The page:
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Toyota of bountiful ripoff

I originally sent this letter to Toyota of Bountiful on July 22. I resent it a month later. It has been ignored. I’m posting it on Yelp, and on a number of state, federal and corporate websites. Maybe I’m a whiner. You decide. On June 13, the electrical system on my 2006 Toyota Tundra shut down in Bountiful while I was driving from my home in Clinton to my place of work in Price, UT. I had it towed to Toyota of Bountiful. I had experienced this trouble the previous day, so I had personally replaced the battery and the alternator that afternoon. I spoke with one of the service representatives, Brandon. He assured me they would find and fix the real problem. Eventually, he told me that the problem was with the negative battery cable terminal. He informed me that they could either repair the terminal, for about $200, or replace the battery cable, which he told me would cost about $1,000. That seemed an awfully high price for a battery cable, but he just shrugged and said he didn’t know why it cost so much. I don’t live in Bountiful, and I had to get to work, so I told him to go ahead and repair the battery terminal. A while later, Brandon came back and informed me that the battery I had just purchased was faulty, and that one of the cells was completely useless. He told me I would need a new battery in order to drive the truck. Again, I was stuck in Bountiful, so I agreed to replace the battery, which cost about $185, including an $18 charging fee. I asked why they didn’t sell batteries without a charging fee, but I just got a shrug. I paid the bill of $372.83 and got in the truck and drove off. I work in Price, UT, which is about a two-hour drive from Bountiful. Just before I got the Price, the truck lost electrical power and shut down again. I called another tow truck. I asked the driver to recommend a mechanic, and he suggested I take the vehicle to Supreme Muffler in Price. When I got there, I talked with the owner, Joe Piccolo, and explained what had been happening. He assured me they would figure it out. My job requires me to work in a remote location for a nine-day shift, and I told Joe I wouldn’t be able to pick the vehicle up until the end of my shift, but that I could periodically check my voicemail. He told me he would leave a message when they had diagnosed the problem. When I checked in with him two days later, he told me that they would have to replace the alternator, because it had been burned out. He asked where I had purchased it, and I told him I had gotten it at an Auto Zone store. He told me he would drive it over to Auto Zone and get a free replacement, and that I would only have to pay for the labor. I thanked him and told him I would call back the next day. When I checked back, another mechanic, Carl Potter, told me they had replaced the alternator, but then discovered the battery cable was actually at fault. It had high electrical resistance and was actually melting the fuse block. He said a replacement cable would cost $19.95. That’s a lot less than the $1,000 I’d been quoted by Toyota of Bountiful. (See attached receipt from Supreme Muffler.) He told me the power cable was the truck’s original problem. I asked him if that was an uncommon problem, and he said it was, but that whenever someone comes into his shop with an electrical issue it’s one of the first things they check. “We always check the connections,” he told me. Apparently, that is not the practice at Toyota of Bountiful. A few days later I picked up the truck. It works just fine. I highly recommend Supreme Muffler in Price to anyone who needs work done on their vehicle. They were honest and straightforward and they went out of their way to save me almost $200 by exchanging alternators. Joe even called me the following day to make sure the truck was operating properly. The day after I got home to Clinton, I took the supposedly defective battery back to the Layton Napa Auto Parts store where I had purchased it. I told one of the salesmen that I had been told by Toyota of Bountiful that one of the cells was burnt out. He put it on the battery tester and told me that there was nothing wrong with it other than being discharged. (See the attached battery test results.) He told me if I returned in an hour it would be as good as new. I came back an hour later and he told me it was ready. He knew I had a new battery from Toyota, so he said he would be happy to refund my money. I told him that I would keep the Napa battery, which cost about $70, and return the Toyota battery, which cost almost $200. So I drove to Toyota of Bountiful. I wasn’t happy that they had misdiagnosed the problem so badly, but I figured I wouldn’t argue about the work they had done not fixing my power cable, but I assumed they would cheerfully refund my money for the unnecessary battery. Nope. After I told my story, Brandon told me that I had authorized the purchase of the battery and that he couldn’t do anything about it. I was a bit surprised, but I pointed out that he had told me the battery was defective, and that wasn’t the case. I told him they could have just charged the battery while they were working on the wrong problem and I wouldn’t have needed another battery. He told me he would bring out the parts manager, and when he showed up, he told me they couldn’t replace the battery because they don’t sell used batteries. “So,” I said, “You won’t refund my money for a battery I didn’t need because you don’t sell used batteries?” I got another shrug. I asked what the store’s policy was when they misdiagnosed a mechanical problem, Brandon told me: “We got you back on the road.” That is true. They got me back on the road for two hours and then the problem reappeared. They charged me $372.83 for a problem they didn’t fix and for a battery I didn’t need. I asked to speak to the service manager or the store manager. Brandon told me that the service manager, John Pollet, wasn’t available that day, which was a Friday, but that he would have him call me Monday. That was more than four months ago, and I haven’t heard a word from him. I did get a nice little flyer from Toyota of Bountiful in my mail about a week later, thanking me for my business and then asking me to sell my vehicle to them. To sum up, Toyota of Bountiful does not stand behind their work. If they don’t get it right, well, it’s your fault for not knowing what was wrong. I would recommend that anyone living in the Bountiful area take their Toyota vehicles to the muffler shop in Price rather than to the Toyota-certified mechanics at Toyota of Bountiful. The waiting room in Bountiful is much nicer, but they apparently prefer to spend money on a nice waiting area rather than on mechanic training. I am requesting a full and complete refund of the money I was charged at Toyota of Bountiful. I will pursue this further with the organizations listed below if I am not satisfied with your response.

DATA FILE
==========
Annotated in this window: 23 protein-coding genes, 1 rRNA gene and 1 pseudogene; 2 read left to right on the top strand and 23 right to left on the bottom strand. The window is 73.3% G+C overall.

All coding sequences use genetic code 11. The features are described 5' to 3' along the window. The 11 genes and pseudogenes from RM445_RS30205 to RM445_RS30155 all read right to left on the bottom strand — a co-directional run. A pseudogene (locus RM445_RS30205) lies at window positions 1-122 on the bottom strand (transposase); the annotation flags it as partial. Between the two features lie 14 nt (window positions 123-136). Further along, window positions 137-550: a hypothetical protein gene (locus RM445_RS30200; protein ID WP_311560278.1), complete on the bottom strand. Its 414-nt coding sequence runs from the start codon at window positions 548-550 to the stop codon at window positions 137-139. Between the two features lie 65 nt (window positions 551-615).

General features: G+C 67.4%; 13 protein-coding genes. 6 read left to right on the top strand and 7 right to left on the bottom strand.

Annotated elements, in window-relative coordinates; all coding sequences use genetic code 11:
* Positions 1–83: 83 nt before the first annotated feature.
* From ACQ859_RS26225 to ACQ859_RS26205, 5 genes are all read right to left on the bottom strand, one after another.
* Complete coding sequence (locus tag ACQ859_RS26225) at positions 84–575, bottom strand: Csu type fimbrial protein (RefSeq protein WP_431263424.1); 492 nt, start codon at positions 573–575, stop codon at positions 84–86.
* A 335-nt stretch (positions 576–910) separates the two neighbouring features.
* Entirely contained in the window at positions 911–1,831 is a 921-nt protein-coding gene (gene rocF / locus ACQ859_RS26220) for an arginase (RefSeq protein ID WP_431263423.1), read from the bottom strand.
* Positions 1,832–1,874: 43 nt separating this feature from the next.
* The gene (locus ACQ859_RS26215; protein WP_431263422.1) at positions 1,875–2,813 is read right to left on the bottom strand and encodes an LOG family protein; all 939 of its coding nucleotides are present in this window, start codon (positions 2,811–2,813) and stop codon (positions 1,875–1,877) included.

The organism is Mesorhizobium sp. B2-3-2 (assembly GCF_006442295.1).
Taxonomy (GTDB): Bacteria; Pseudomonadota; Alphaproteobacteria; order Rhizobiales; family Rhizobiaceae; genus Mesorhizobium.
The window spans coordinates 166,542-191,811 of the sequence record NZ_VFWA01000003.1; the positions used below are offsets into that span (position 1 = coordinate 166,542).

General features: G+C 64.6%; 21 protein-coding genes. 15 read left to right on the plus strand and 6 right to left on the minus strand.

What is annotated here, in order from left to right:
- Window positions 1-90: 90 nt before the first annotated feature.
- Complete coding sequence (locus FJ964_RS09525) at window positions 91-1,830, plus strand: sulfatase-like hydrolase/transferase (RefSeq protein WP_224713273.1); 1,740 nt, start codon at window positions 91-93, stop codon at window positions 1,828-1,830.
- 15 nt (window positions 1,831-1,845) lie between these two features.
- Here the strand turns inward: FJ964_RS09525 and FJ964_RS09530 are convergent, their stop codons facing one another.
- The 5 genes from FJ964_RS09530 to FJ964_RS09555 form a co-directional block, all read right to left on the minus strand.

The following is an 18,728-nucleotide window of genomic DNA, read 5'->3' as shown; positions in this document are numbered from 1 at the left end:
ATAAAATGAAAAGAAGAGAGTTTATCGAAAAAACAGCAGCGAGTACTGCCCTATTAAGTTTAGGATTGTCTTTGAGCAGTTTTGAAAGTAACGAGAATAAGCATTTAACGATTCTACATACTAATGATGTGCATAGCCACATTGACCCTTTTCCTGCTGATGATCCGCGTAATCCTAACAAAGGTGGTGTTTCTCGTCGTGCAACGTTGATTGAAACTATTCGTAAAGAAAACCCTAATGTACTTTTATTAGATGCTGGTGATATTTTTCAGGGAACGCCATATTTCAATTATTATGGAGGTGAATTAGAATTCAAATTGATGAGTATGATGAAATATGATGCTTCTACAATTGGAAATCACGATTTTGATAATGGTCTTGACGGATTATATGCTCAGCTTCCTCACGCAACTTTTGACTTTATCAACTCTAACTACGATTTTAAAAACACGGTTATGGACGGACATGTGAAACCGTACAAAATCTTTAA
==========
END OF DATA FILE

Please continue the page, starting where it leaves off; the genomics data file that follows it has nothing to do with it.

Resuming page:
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#937009 Review #937009 is a subjective opinion of poster.
Bountiful, Utah
Toyota Of Bountiful Car Repair
Reason of review
Not as described/ advertised
Preferred solution
Full refund